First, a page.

- You become wary of staining and maintaining wood and decide to switch to composite decking. With Trex, you can design a new deck, pick your favorite boards online, and find a pro experienced in Trex installation. Not only will you have a virtually maintenance-free deck when all is said and done, but you’ll also have a lot of flexibility in designing your new outdoor space.
- While putting in a new second-story deck, you might consider creating waterproof, usable space beneath your deck. With Trex RainEscape, you can install a drainage system with your new deck so you can add a ceiling and fabulous outdoor amenities such as an outdoor kitchen, fireplace, or entertainment system.
Guard Against Future Damage
As stated in the beginning, the high moisture content is the number one enemy of your deck, as it creates the perfect environment for mildew, mold, and fungus. If continuously exposed to condensation or water, your deck may succumb to dry rot fungus or wet rot. As you might guess, wet rot fungus grows at a higher water level. Wet rot or dry rot can compromise the structural integrity of your deck.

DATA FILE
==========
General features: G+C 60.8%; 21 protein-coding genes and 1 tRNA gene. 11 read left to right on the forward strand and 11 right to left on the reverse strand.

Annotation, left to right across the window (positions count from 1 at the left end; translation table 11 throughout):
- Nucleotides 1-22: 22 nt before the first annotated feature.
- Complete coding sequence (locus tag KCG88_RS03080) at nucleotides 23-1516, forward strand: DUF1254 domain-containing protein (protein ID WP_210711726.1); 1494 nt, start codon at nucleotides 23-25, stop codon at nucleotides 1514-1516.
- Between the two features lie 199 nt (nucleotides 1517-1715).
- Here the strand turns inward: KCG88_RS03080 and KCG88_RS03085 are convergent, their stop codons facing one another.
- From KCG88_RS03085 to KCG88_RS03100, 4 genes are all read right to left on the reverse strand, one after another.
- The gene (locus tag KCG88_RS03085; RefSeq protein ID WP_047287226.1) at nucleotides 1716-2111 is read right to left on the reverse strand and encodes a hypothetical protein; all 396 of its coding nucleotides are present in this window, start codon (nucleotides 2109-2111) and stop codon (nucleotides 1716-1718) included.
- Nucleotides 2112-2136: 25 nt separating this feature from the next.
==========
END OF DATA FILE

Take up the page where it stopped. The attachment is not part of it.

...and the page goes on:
To stop the rot, you must prevent or limit your deck’s exposure. Over time, this will involve regular sweeping and cleaning to prevent damp leaves or debris buildup. It will mean sealing any exposed wood, then install flashing and caulk where needed.
However, the best time to prevent moisture exposure is during construction. If your deck needs major repairs and you need to replace the decking boards, use this opportunity to seal the tops of your joists and beams with quality flashing tape such as Trex Protect.
Trex Protect, a butyl flashing tape, acts as a moisture barrier and prevents wood decay and rot. Unlike asphalt-based tape, Trex Protect’s butyl tape endures through high temperatures and has a broader temperature range for installation. In addition, it comes with a 20-year warranty that guarantees you will get the most life out of your deck.
In conclusion, regularly inspect your deck and repair any damaged wood. Take action before your deck becomes unsafe. Always consult a professional builder or home improvement specialist if you aren’t sure whether to repair or replace.